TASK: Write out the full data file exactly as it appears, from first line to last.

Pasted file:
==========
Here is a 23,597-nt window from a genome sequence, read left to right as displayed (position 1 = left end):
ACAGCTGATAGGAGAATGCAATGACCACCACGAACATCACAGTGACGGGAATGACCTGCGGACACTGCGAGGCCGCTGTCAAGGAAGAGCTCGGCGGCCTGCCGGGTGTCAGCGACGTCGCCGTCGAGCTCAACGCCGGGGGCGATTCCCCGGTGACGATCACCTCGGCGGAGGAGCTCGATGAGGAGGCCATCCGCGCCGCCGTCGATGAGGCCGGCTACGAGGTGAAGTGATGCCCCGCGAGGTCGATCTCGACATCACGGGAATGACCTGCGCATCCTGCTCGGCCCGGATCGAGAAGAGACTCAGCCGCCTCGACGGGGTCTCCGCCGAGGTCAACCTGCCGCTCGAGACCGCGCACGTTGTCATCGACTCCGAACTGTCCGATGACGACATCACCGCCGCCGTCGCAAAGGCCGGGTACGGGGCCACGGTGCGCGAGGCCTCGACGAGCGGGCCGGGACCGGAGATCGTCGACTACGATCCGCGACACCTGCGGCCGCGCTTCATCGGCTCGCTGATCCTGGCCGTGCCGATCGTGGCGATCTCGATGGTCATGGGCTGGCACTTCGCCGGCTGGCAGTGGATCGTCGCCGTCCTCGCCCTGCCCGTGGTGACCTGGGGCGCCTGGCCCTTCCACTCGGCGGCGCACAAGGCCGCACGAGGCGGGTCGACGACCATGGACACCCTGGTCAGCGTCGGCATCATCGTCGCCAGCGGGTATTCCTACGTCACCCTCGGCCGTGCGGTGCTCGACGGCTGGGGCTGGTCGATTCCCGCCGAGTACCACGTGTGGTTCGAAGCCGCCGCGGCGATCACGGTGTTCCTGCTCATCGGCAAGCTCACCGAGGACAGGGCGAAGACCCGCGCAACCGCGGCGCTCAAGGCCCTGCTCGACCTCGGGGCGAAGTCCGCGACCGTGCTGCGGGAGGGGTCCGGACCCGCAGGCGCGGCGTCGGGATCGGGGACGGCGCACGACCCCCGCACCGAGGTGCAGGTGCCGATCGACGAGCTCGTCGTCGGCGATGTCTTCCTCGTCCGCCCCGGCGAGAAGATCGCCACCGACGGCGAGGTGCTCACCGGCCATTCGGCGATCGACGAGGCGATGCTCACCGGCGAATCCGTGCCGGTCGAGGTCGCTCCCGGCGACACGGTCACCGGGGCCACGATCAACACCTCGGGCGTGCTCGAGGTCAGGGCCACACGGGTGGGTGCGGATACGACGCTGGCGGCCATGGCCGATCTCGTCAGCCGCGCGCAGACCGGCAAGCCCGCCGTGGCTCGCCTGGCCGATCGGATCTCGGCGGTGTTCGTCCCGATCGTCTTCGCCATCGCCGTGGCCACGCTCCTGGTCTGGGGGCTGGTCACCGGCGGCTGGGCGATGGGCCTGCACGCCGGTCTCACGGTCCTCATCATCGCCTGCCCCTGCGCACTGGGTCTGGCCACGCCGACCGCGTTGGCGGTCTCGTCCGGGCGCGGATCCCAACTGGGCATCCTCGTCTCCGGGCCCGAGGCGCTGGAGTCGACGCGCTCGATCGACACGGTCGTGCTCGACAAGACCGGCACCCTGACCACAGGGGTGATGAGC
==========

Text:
Here is a 23,597-nt window from a genome sequence, read left to right as displayed (position 1 = left end):
ACAGCTGATAGGAGAATGCAATGACCACCACGAACATCACAGTGACGGGAATGACCTGCGGACACTGCGAGGCCGCTGTCAAGGAAGAGCTCGGCGGCCTGCCGGGTGTCAGCGACGTCGCCGTCGAGCTCAACGCCGGGGGCGATTCCCCGGTGACGATCACCTCGGCGGAGGAGCTCGATGAGGAGGCCATCCGCGCCGCCGTCGATGAGGCCGGCTACGAGGTGAAGTGATGCCCCGCGAGGTCGATCTCGACATCACGGGAATGACCTGCGCATCCTGCTCGGCCCGGATCGAGAAGAGACTCAGCCGCCTCGACGGGGTCTCCGCCGAGGTCAACCTGCCGCTCGAGACCGCGCACGTTGTCATCGACTCCGAACTGTCCGATGACGACATCACCGCCGCCGTCGCAAAGGCCGGGTACGGGGCCACGGTGCGCGAGGCCTCGACGAGCGGGCCGGGACCGGAGATCGTCGACTACGATCCGCGACACCTGCGGCCGCGCTTCATCGGCTCGCTGATCCTGGCCGTGCCGATCGTGGCGATCTCGATGGTCATGGGCTGGCACTTCGCCGGCTGGCAGTGGATCGTCGCCGTCCTCGCCCTGCCCGTGGTGACCTGGGGCGCCTGGCCCTTCCACTCGGCGGCGCACAAGGCCGCACGAGGCGGGTCGACGACCATGGACACCCTGGTCAGCGTCGGCATCATCGTCGCCAGCGGGTATTCCTACGTCACCCTCGGCCGTGCGGTGCTCGACGGCTGGGGCTGGTCGATTCCCGCCGAGTACCACGTGTGGTTCGAAGCCGCCGCGGCGATCACGGTGTTCCTGCTCATCGGCAAGCTCACCGAGGACAGGGCGAAGACCCGCGCAACCGCGGCGCTCAAGGCCCTGCTCGACCTCGGGGCGAAGTCCGCGACCGTGCTGCGGGAGGGGTCCGGACCCGCAGGCGCGGCGTCGGGATCGGGGACGGCGCACGACCCCCGCACCGAGGTGCAGGTGCCGATCGACGAGCTCGTCGTCGGCGATGTCTTCCTCGTCCGCCCCGGCGAGAAGATCGCCACCGACGGCGAGGTGCTCACCGGCCATTCGGCGATCGACGAGGCGATGCTCACCGGCGAATCCGTGCCGGTCGAGGTCGCTCCCGGCGACACGGTCACCGGGGCCACGATCAACACCTCGGGCGTGCTCGAGGTCAGGGCCACACGGGTGGGTGCGGATACGACGCTGGCGGCCATGGCCGATCTCGTCAGCCGCGCGCAGACCGGCAAGCCCGCCGTGGCTCGCCTGGCCGATCGGATCTCGGCGGTGTTCGTCCCGATCGTCTTCGCCATCGCCGTGGCCACGCTCCTGGTCTGGGGGCTGGTCACCGGCGGCTGGGCGATGGGCCTGCACGCCGGTCTCACGGTCCTCATCATCGCCTGCCCCTGCGCACTGGGTCTGGCCACGCCGACCGCGTTGGCGGTCTCGTCCGGGCGCGGATCCCAACTGGGCATCCTCGTCTCCGGGCCCGAGGCGCTGGAGTCGACGCGCTCGATCGACACGGTCGTGCTCGACAAGACCGGCACCCTGACCACAGGGGTGATGAGC